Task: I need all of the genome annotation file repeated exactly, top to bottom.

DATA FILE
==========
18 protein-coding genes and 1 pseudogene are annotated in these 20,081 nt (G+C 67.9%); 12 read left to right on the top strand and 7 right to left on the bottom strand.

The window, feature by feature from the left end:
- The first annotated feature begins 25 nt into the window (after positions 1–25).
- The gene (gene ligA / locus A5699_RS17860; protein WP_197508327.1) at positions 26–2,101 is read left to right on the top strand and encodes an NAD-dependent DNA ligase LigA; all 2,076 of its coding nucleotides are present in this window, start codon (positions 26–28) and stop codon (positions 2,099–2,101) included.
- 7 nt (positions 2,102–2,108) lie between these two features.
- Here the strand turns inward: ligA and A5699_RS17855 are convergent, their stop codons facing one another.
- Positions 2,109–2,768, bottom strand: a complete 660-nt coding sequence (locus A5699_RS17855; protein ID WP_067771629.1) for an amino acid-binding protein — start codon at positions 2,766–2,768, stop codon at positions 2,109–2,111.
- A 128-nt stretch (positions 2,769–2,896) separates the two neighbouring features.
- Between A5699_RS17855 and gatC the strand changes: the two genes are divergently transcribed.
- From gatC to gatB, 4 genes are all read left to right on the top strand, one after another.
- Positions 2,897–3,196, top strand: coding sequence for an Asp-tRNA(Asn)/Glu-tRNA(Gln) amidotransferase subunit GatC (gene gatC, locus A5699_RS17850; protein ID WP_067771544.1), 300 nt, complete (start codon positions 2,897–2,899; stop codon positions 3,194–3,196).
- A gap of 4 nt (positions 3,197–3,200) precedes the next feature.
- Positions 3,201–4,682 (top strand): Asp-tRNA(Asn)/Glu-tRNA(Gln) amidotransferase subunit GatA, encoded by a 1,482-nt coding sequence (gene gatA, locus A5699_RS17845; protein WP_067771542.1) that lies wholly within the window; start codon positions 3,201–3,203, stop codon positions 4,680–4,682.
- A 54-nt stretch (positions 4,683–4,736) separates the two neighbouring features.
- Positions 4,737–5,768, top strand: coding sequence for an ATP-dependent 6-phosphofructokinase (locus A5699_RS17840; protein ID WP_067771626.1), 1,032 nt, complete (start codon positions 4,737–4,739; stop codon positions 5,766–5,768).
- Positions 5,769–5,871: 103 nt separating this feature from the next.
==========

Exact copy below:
18 protein-coding genes and 1 pseudogene are annotated in these 20,081 nt (G+C 67.9%); 12 read left to right on the top strand and 7 right to left on the bottom strand.

The window, feature by feature from the left end:
- The first annotated feature begins 25 nt into the window (after positions 1–25).
- The gene (gene ligA / locus A5699_RS17860; protein WP_197508327.1) at positions 26–2,101 is read left to right on the top strand and encodes an NAD-dependent DNA ligase LigA; all 2,076 of its coding nucleotides are present in this window, start codon (positions 26–28) and stop codon (positions 2,099–2,101) included.
- 7 nt (positions 2,102–2,108) lie between these two features.
- Here the strand turns inward: ligA and A5699_RS17855 are convergent, their stop codons facing one another.
- Positions 2,109–2,768, bottom strand: a complete 660-nt coding sequence (locus A5699_RS17855; protein ID WP_067771629.1) for an amino acid-binding protein — start codon at positions 2,766–2,768, stop codon at positions 2,109–2,111.
- A 128-nt stretch (positions 2,769–2,896) separates the two neighbouring features.
- Between A5699_RS17855 and gatC the strand changes: the two genes are divergently transcribed.
- From gatC to gatB, 4 genes are all read left to right on the top strand, one after another.
- Positions 2,897–3,196, top strand: coding sequence for an Asp-tRNA(Asn)/Glu-tRNA(Gln) amidotransferase subunit GatC (gene gatC, locus A5699_RS17850; protein ID WP_067771544.1), 300 nt, complete (start codon positions 2,897–2,899; stop codon positions 3,194–3,196).
- A gap of 4 nt (positions 3,197–3,200) precedes the next feature.
- Positions 3,201–4,682 (top strand): Asp-tRNA(Asn)/Glu-tRNA(Gln) amidotransferase subunit GatA, encoded by a 1,482-nt coding sequence (gene gatA, locus A5699_RS17845; protein WP_067771542.1) that lies wholly within the window; start codon positions 3,201–3,203, stop codon positions 4,680–4,682.
- A 54-nt stretch (positions 4,683–4,736) separates the two neighbouring features.
- Positions 4,737–5,768, top strand: coding sequence for an ATP-dependent 6-phosphofructokinase (locus A5699_RS17840; protein ID WP_067771626.1), 1,032 nt, complete (start codon positions 4,737–4,739; stop codon positions 5,766–5,768).
- Positions 5,769–5,871: 103 nt separating this feature from the next.